Posted: 07.12.21 at 12:33 by Belinda Ryan, Local Democracy Reporting Service
POLICE have stepped up patrols in town centres in Cheshire East to crackdown on possible spiking attempts and to help safeguard women and girls.
Superintendent Peter Crowcroft said there had been one confirmed spiking case in Cheshire, where a needle had been put into someone’s arm, and stressed "that’s one too many".
The police chief told members of Cheshire East Council’s scrutiny committee that the force has been carrying out "really intense action" at weekends.
“I’ve got plain clothes officers, drug dogs, high visibility officers in and out of the licensed premises, on the streets. The first two weekends we had quite a lot of feedback from females saying are you here because of the drink spiking,” said the Eastern area police commander
“Locally we’ve had eight reports, we’ve had a further two this weekend.
“We have had only one confirmed case where we’re able to forensically say that actually was a spiking. But we have now made a decision that we are now looking to send off samples to make sure that we do start to try and identify anything that is being used.”
The police boss said a survey done by the borough council had revealed many women did not feel safe in public places, particularly at night time and in large towns with a lot of licensed premises.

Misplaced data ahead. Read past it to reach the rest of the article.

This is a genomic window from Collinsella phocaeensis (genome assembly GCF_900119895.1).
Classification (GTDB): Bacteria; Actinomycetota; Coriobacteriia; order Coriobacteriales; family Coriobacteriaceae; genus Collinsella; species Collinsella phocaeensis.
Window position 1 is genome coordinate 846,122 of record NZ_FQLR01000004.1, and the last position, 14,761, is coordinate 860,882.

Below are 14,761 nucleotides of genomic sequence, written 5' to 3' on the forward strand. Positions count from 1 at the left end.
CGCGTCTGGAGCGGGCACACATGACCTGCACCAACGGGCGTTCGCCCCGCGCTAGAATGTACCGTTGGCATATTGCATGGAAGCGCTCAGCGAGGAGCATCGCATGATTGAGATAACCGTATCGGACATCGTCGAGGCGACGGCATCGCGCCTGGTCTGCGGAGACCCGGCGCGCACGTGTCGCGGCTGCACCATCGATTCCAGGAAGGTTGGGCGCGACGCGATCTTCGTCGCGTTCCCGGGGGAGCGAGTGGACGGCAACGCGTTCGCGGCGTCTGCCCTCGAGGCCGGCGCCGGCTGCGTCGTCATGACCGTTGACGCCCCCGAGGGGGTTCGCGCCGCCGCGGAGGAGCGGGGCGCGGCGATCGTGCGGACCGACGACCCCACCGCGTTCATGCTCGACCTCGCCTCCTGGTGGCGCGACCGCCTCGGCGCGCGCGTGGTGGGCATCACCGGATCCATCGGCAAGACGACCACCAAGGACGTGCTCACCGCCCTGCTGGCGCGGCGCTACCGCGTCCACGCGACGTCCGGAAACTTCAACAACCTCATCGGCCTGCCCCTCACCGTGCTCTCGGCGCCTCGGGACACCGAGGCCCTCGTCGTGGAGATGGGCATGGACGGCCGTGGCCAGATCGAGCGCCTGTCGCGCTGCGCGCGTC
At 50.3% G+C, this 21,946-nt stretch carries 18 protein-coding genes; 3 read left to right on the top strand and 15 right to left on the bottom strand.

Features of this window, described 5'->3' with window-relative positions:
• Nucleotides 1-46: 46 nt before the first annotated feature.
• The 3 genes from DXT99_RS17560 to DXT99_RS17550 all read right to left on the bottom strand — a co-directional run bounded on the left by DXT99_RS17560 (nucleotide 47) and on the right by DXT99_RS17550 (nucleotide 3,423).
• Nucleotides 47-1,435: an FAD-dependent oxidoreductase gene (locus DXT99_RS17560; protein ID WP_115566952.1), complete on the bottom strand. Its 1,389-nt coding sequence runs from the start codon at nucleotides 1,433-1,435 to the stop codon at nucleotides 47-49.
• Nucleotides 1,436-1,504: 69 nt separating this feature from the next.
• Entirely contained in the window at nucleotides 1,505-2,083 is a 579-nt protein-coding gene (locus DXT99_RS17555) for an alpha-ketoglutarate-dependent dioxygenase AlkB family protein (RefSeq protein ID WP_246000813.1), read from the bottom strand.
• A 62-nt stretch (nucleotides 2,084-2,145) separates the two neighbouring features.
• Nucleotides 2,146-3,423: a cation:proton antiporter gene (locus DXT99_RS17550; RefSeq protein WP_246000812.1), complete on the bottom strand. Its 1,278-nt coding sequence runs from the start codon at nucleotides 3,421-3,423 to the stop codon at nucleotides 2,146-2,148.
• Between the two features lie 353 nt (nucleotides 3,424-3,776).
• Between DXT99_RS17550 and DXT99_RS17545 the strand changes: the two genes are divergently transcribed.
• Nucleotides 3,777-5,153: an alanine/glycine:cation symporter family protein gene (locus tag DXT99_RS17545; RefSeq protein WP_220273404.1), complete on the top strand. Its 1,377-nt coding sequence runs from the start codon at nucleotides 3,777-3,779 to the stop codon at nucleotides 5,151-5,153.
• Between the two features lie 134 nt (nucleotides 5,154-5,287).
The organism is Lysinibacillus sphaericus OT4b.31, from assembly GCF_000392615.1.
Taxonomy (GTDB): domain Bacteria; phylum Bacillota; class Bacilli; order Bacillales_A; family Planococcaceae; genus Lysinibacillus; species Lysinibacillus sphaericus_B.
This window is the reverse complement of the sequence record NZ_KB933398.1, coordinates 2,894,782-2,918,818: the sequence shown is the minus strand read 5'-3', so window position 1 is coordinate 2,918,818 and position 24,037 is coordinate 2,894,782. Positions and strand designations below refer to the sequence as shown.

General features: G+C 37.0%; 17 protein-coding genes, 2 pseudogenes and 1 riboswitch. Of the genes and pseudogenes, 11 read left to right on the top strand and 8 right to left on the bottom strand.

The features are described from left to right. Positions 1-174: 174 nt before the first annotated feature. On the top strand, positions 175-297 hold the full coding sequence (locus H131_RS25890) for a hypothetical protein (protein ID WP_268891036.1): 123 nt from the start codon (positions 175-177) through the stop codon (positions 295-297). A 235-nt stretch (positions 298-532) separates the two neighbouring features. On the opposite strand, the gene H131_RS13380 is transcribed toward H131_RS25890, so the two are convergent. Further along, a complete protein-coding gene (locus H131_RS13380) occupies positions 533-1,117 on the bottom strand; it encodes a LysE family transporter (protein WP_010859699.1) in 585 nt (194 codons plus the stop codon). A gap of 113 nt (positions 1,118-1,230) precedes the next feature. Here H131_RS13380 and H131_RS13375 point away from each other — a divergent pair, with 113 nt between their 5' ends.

“While we’ve been walking around, part of our focus is on this violence and intimidation against women and girls,” said Supt Crowcroft.
He said a safety bus being trialled was proving a success.
“What we’ve found, as part of this safety bus, is we’ve managed to secure the safety of a number of females, but also two males, who have been completely incapable of taking care of themselves,” said the superintendent.
Wilmslow councillor Lata Anderson asked whether the safety bus was just a trial or here to stay.
The superintendent replied it would be evaluated.
“While it’s having value, I think it’s something that’s really welcome because the street pastors are part of it, My CWA (formerly Cheshire Without Abuse) are a part of it,” he said.
“It’s driven by a police officer but staffed by non-police officers, so it creates that environment of safety and also we can give education as well.”
Committee chair Liz Wardlaw said: “So even if it didn’t take anyone home, they could sit there until they were sober enough to get home – and equally, then, the amount of money that would be saving the National Health Service, the amount of money it’s saving in lock-up time, the amount of police officers that remain on the street because they’re not having to go and admit somebody through that system, so there’s a lot of pluses there.”
Police are also targeting behavioural offences, like cat-calling, where usually drunken men, often in large groups, make inappropriate comments to women.
“The perception among some of the males is that they haven’t realised the negative effects and some of them even believe it’s a compliment,” said Supt Crowcroft.
He said he was meeting with leaders from business, commerce, local authorities, education and police this week.
“I’m going to ask the questions about what information and education can we give our own employees about the effects of certain behaviours; what information have we got that we can take from our own staff, particularly female, about what more we could do,” said the superintendent.
He said he also wanted to know what confidence people had in the police and what else could be done, by everyone, to take a stand against violence and intimidation against women and girls.
Celebrate Valentine's Day... the Wychwood Way. Friday/Saturday, February 11 and 12. Enjoy a romantic four-course meal and a glass of chilled...